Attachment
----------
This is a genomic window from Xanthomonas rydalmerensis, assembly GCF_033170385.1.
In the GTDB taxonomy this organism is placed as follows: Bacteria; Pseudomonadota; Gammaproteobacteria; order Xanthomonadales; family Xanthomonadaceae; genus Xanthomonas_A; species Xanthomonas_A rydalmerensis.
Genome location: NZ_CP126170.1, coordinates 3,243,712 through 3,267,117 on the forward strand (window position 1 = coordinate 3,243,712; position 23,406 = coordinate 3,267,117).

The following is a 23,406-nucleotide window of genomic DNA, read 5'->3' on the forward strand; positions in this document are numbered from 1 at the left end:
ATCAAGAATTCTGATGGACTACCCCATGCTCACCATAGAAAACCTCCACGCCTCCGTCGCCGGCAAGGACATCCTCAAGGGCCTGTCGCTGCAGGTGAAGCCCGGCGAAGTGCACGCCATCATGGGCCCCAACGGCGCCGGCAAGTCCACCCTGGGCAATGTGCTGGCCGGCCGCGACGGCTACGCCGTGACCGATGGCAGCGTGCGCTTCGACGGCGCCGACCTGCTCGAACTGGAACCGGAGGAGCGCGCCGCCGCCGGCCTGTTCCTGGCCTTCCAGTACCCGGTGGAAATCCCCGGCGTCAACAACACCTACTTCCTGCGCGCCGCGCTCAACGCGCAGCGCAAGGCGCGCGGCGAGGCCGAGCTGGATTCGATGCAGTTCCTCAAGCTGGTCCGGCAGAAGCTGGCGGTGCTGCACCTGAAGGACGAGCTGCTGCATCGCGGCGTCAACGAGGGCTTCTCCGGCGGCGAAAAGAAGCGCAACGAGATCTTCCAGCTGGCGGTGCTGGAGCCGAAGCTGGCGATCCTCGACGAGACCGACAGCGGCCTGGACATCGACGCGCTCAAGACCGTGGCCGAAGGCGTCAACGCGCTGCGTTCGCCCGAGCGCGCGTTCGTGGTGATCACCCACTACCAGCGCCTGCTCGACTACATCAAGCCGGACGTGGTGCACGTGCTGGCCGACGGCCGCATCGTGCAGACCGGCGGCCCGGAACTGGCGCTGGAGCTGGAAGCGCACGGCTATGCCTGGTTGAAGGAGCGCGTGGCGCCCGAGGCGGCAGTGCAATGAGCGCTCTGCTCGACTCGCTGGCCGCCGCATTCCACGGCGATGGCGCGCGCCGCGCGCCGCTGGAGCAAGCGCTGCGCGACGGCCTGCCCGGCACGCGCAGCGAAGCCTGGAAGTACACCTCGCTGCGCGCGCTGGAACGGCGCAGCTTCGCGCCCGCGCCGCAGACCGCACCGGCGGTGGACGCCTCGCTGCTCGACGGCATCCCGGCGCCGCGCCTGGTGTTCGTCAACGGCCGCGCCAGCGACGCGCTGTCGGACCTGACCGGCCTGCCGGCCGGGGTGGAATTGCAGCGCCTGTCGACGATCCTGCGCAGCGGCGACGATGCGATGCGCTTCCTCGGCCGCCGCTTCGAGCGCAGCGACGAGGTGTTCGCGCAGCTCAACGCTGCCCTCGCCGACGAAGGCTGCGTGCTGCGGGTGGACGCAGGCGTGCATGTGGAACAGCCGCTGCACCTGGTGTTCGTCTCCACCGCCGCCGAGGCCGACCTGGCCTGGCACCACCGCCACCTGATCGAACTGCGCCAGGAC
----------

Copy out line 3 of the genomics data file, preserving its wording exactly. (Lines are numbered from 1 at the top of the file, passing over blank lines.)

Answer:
Genome location: NZ_CP126170.1, coordinates 3,243,712 through 3,267,117 on the forward strand (window position 1 = coordinate 3,243,712; position 23,406 = coordinate 3,267,117).